In my work as the pastor of a Presbyterian congregation, there was one question that I was asked more than any other. I would be in a conversation with a member who would be sharing about something they had read or heard going on in the world, and, inevitably, I would be asked some form of, “Pastor, what do Presbyterians believe about [insert topic here]?”
For the most part, these questions revealed the heart of a seeking disciple. Mary or Joe was asking simply because they wanted to make sure they were living like Jesus wanted them to. But the question reveals a deeper issue, and that is that there is an idea that those of us who call ourselves “Christians” (or “Presbyterians” or “Baptists,” etc.) all think the same. Worse yet there is an idea that we all should think the same.
When I would ask Mary or Joe why they thought I knew what “Presbyterians believed about” whatever topic they raised, they would simply respond, “Well, you’re the one who has learned theology. Aren’t you supposed to know?” It was because of these kinds of interactions that I came to believe that theology, as a discipline, has a problem. We have mistaken theology for law when it is, in fact, art.
Philosopher Susanne Langer defines art as “The creation of forms symbolic of human feelings.” As Langer’s definition suggests, art is not merely something abstract and private. Art comes into being when the abstract and private moves beyond potentiality and becomes something concrete and public.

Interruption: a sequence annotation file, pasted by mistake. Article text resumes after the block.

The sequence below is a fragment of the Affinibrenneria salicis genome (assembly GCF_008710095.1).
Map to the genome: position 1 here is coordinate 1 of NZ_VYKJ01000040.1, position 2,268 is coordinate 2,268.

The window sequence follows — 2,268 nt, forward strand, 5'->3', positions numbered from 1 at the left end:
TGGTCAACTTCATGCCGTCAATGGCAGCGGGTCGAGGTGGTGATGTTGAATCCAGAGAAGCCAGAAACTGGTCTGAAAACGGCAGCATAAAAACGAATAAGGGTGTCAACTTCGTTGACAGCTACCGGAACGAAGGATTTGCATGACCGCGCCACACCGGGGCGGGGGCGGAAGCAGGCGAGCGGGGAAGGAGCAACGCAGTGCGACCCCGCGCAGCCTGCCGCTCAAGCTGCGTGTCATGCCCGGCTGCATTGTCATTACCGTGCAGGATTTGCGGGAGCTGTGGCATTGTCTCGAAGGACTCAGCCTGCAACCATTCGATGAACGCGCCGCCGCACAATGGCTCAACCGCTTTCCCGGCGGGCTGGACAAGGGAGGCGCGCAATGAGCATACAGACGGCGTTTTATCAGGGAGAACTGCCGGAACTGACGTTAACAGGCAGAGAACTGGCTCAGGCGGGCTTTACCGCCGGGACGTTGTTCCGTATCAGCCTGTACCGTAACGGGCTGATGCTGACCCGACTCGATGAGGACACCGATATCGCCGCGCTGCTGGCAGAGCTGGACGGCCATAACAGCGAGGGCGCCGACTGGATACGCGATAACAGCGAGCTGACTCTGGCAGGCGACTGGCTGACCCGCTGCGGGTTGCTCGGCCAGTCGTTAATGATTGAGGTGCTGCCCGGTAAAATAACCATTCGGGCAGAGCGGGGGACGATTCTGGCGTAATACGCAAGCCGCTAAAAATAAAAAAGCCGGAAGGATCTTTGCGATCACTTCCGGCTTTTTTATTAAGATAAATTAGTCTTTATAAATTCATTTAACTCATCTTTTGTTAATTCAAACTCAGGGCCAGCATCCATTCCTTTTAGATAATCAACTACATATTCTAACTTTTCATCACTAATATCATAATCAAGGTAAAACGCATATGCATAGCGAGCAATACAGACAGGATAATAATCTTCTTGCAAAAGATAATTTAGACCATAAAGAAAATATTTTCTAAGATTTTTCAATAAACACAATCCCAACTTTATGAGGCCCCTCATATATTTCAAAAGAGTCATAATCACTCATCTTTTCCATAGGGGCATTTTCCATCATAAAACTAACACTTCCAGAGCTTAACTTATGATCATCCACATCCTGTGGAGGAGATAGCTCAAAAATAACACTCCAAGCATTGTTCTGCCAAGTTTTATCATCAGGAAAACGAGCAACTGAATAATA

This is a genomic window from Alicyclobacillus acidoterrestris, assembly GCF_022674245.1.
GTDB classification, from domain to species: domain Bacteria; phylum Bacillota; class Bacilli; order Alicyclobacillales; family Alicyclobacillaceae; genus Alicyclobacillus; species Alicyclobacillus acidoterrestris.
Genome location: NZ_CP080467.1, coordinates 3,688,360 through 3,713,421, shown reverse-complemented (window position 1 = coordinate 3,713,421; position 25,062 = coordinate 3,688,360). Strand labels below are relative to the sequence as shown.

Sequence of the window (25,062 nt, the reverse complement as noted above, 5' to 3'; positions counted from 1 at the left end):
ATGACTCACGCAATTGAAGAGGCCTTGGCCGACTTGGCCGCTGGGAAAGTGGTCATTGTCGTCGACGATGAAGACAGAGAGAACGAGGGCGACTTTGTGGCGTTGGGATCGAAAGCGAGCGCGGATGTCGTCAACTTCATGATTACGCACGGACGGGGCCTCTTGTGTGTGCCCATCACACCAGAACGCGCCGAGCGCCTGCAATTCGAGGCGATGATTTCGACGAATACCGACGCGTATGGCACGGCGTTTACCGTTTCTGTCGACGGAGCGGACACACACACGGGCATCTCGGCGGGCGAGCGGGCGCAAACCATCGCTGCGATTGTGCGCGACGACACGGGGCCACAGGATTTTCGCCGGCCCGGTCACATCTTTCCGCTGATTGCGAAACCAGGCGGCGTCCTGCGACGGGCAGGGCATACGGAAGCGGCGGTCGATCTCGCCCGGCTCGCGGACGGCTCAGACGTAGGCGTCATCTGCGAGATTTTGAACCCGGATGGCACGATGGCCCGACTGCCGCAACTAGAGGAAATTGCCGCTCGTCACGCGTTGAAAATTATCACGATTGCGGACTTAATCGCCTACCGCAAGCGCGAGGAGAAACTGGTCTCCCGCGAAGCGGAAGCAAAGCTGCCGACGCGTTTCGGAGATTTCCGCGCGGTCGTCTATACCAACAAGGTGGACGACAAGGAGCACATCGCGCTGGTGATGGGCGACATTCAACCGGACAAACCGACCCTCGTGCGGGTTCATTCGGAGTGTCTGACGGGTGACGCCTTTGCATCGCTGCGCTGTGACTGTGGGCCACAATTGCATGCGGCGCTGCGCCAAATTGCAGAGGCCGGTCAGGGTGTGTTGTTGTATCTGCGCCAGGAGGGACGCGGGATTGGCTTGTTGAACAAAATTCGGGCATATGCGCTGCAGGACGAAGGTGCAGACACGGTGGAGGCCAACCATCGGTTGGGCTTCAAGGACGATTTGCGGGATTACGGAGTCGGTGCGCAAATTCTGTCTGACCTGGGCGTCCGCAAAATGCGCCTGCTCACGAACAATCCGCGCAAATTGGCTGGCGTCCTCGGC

Also, art is not restricted to one form. A variety of forms and structures will contribute to the whole of art. We can never say that this is art and that is not based on form alone, because, in strictly a formal and structural sense, many words, melodies, objects, and movements will be, can be, and are considered art.
Art, according to Langer, is also symbolic. Its purpose is not to define, lock down, or restrict. Rather, art wants to suggest, set free, and expand. While precision may have a role to play, ultimately, art wants something more not less. Art wants abundance, not scarcity.
Langer’s definition also suggests that the feelings art is symbolic of are the ones that are common to humanity. According to Langer, art is not symbolic of a singular human’s feelings, but human feelings, the ones common to us all.
Using Langer’s categories, it is easy to see that “art” can and should be theology’s proper designation.
“The creation of forms…”
Just like other artists, it is acceptable (for a time) for would-be-theologians to mimic the work of the great theologians whose work has come before. In many ways, this is the way that one learns to do theology. Particularly in formal settings such as seminary or divinity school, we repeat what we have been told. We demonstrate that we have understood the boundaries of the ideas we have been taught. But also, this dynamic takes place in the Sunday School classroom: We ingest what our pastors and teachers have taught us and try to work out our understandings of what these theologies might mean for our lives. We might have occasion to write them down or we may just profess our thoughts during conversation, but both instances afford us the opportunity to take something from the abstract and personal and bring it to the realm of the concrete and public. We are taught to “create form.”